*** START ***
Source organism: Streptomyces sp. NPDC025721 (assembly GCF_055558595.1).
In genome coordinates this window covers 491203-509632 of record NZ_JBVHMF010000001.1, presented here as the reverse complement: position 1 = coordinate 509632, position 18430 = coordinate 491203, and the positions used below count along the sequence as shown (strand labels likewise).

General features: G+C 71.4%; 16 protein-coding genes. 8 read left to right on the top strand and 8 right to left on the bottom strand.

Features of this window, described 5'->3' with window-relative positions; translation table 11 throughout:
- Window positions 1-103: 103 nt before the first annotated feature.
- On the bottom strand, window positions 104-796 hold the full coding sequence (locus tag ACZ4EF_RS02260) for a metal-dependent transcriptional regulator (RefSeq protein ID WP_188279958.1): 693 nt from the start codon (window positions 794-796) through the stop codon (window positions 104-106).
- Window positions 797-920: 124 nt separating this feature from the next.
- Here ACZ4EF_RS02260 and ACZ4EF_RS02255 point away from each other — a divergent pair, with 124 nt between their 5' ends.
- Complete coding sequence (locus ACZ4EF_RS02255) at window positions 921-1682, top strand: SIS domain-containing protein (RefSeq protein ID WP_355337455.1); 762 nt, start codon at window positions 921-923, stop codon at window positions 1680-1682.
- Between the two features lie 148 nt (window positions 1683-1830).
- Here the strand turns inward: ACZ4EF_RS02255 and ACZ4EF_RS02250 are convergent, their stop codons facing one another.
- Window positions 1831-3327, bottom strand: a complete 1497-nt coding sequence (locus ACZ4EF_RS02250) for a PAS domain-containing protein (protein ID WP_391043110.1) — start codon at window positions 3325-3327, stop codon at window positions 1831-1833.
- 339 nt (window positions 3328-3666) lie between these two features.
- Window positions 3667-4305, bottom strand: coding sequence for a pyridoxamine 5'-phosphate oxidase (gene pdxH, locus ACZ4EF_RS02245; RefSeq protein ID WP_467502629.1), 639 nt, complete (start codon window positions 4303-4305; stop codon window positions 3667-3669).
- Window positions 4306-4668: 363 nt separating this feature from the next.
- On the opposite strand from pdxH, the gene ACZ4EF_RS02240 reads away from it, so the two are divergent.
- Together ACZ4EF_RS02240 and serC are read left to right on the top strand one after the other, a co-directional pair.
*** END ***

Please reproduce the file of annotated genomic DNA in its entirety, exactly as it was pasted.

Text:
Source organism: Streptomyces sp. NPDC025721 (assembly GCF_055558595.1).
In genome coordinates this window covers 491203-509632 of record NZ_JBVHMF010000001.1, presented here as the reverse complement: position 1 = coordinate 509632, position 18430 = coordinate 491203, and the positions used below count along the sequence as shown (strand labels likewise).

General features: G+C 71.4%; 16 protein-coding genes. 8 read left to right on the top strand and 8 right to left on the bottom strand.

Features of this window, described 5'->3' with window-relative positions; translation table 11 throughout:
- Window positions 1-103: 103 nt before the first annotated feature.
- On the bottom strand, window positions 104-796 hold the full coding sequence (locus tag ACZ4EF_RS02260) for a metal-dependent transcriptional regulator (RefSeq protein ID WP_188279958.1): 693 nt from the start codon (window positions 794-796) through the stop codon (window positions 104-106).
- Window positions 797-920: 124 nt separating this feature from the next.
- Here ACZ4EF_RS02260 and ACZ4EF_RS02255 point away from each other — a divergent pair, with 124 nt between their 5' ends.
- Complete coding sequence (locus ACZ4EF_RS02255) at window positions 921-1682, top strand: SIS domain-containing protein (RefSeq protein ID WP_355337455.1); 762 nt, start codon at window positions 921-923, stop codon at window positions 1680-1682.
- Between the two features lie 148 nt (window positions 1683-1830).
- Here the strand turns inward: ACZ4EF_RS02255 and ACZ4EF_RS02250 are convergent, their stop codons facing one another.
- Window positions 1831-3327, bottom strand: a complete 1497-nt coding sequence (locus ACZ4EF_RS02250) for a PAS domain-containing protein (protein ID WP_391043110.1) — start codon at window positions 3325-3327, stop codon at window positions 1831-1833.
- 339 nt (window positions 3328-3666) lie between these two features.
- Window positions 3667-4305, bottom strand: coding sequence for a pyridoxamine 5'-phosphate oxidase (gene pdxH, locus ACZ4EF_RS02245; RefSeq protein ID WP_467502629.1), 639 nt, complete (start codon window positions 4303-4305; stop codon window positions 3667-3669).
- Window positions 4306-4668: 363 nt separating this feature from the next.
- On the opposite strand from pdxH, the gene ACZ4EF_RS02240 reads away from it, so the two are divergent.
- Together ACZ4EF_RS02240 and serC are read left to right on the top strand one after the other, a co-directional pair.